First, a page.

Many faults are present, most frequently oriented NNW-SSE and NE-SW. The western margin of the Taranto Valley is the front of the allochthonous Apennine. The Taranto Valley extends through the center of the Gulf and contains sub-horizontal Plio-Pleistocene sediments.The Valley represents the submarine extension of the Bradanic Foredeep and reaches to the Ionian Bathyal Plain.
The Metaponto-Kephallinia Furrow is a relatively (sometimes more than 1000 m) deep through that is partly covered by sub-horizontal Plio-Quaternary sediments. There are numerous discontinuous elongated basins, NW-SE, that have sediment thickness decreasing to the SE.
The Calabria Slope has numerous canyons and gullies with gravity slides at the lower ends, caused by tectonic movements or earthquakes. One seismic line (south of Crotone), calibrated with samples from dredging, shows the intersection of a complete sequence (Messinian?) in between Plio-Quaternary succession. The acoustic basement is probably represented by granitoids and metamorphics of Calabria.
The Crotone-Spartivento Basin is a great pre-Messinian (Tortonian?) structural depression, bounded to the west by land. it is covered by continuous Plio-Pleistocene deposits. The basin has an axis parallel to the coast (NNE-SSW) with numerous normal faults parallel to the axis.
Many (salt?) diapirs of Messinian evaporites rise to the surface, covered by a veneer at recent sediments.
The External Calabrian Arc has an irregular topography and complex structure. It is nearly parallel to the Calabro-Peloritano Arc in Calabria. It has three components: the CrotoneSpartivento slope; the Calabrian ridge and an intermediate depression. numerous compressional faults are present. (Rossi and Sartori (1981).
The Messina Strait connects the Ionian and the Tyrrhenian Seas. Its mean depth is 200-300 m, but at its midpoint, a sill is only 110 m deep. In the Strait several types of sea bottom are present: a rough bottom is covered with sandstones and paraconglomerates; a smooth bottom with parallel sub-bottom reflectors formed by silty-clay and fine sand contacts; a smooth bottom with no visible sub-bottom reflectors and poor seismic penetration is characterized by the presence of rocks, cobbles, or coarse sand. the current velocity may reach 5 knots near the bottom, and it controls the sediment distribution, negating deposition of fine-grained material. structurally, the Strait is a graben, formed during the Pleistocene.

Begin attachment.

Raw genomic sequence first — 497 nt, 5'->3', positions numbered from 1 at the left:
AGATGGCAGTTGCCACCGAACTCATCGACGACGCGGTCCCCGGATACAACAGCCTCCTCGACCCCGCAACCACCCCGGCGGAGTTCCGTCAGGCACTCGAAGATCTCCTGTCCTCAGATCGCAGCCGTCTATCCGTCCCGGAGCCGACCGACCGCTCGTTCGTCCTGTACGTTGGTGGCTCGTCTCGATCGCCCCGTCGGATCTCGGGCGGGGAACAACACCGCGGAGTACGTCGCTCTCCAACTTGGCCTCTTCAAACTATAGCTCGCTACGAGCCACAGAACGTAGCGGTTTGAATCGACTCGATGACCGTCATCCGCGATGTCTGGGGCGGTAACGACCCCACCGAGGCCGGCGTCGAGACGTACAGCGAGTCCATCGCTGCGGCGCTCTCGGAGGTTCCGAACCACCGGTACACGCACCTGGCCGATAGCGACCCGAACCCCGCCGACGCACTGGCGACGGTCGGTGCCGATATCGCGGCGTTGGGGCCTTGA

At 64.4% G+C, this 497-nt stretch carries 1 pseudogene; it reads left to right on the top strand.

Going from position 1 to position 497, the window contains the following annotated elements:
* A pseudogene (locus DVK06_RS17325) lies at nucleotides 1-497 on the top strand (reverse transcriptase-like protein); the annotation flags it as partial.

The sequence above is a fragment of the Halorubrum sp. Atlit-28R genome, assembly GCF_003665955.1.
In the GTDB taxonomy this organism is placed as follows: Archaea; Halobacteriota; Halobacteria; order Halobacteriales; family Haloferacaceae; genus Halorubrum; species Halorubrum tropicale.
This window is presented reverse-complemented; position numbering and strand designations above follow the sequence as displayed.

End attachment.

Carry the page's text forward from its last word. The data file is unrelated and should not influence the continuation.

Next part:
On the Ionian side, the Messina strait extends into the Canyon of Messina that lies along a major N-S fault. This canyon has many tributaries from both the Sicily and Calabria sides.
South of the Messina Strait is the Messina Rise which slopes gently to the south. In this area, many small basins of Messinian age are present. the largest of these is the Catania Basin, witch has a N-S axis and contains sub-horizontal Plio-Pleistocene sediments. Turbidites, triggered by seismic activity, are common throughout the Rise. At the base of Messina Canyon, no fan is present, although numerous publications have inferred its existence. From a geodynamic point of view, the Messina Rise is probably the result of a rotation of Sicily away from Calabria due to the opening of the Tyrrhenian Sea.
The Alfeo Seamount and the Anteo Hills is the only one found on the western Ionian margin. They are located South of the Messina Rise, at the boundary between the Sicilian Escarpment and the Ionian Bathyal Plain. They consist of Jurassic limestone (Dogger), covered by Plio-Pleistocene sediments. They are a horsts or the hills related from the Ragusa region of Eastern Sicily.
The Sicilian Escarpment divides the Island of Sicily from the Ionian Sea. It trends N-S, extending 160 nautical miles, and slopes eastward at about 15º. Dredging and exploration by the French submersible Cyana show that oldest rocks exposed are Triassic limestones and dolomites. Many indications of slope instability and large scale mass movement are present.